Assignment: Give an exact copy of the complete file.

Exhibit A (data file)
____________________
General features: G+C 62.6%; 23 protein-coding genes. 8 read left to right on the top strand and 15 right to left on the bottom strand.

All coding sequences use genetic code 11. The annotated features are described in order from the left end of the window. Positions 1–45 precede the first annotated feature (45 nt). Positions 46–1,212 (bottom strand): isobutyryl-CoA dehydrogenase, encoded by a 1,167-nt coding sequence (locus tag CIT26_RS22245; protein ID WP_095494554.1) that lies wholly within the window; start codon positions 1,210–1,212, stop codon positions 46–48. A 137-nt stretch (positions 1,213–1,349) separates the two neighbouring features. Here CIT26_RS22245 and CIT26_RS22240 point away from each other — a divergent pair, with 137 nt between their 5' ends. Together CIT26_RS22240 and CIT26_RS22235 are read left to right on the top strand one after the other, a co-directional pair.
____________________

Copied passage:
General features: G+C 62.6%; 23 protein-coding genes. 8 read left to right on the top strand and 15 right to left on the bottom strand.

All coding sequences use genetic code 11. The annotated features are described in order from the left end of the window. Positions 1–45 precede the first annotated feature (45 nt). Positions 46–1,212 (bottom strand): isobutyryl-CoA dehydrogenase, encoded by a 1,167-nt coding sequence (locus tag CIT26_RS22245; protein ID WP_095494554.1) that lies wholly within the window; start codon positions 1,210–1,212, stop codon positions 46–48. A 137-nt stretch (positions 1,213–1,349) separates the two neighbouring features. Here CIT26_RS22245 and CIT26_RS22240 point away from each other — a divergent pair, with 137 nt between their 5' ends. Together CIT26_RS22240 and CIT26_RS22235 are read left to right on the top strand one after the other, a co-directional pair.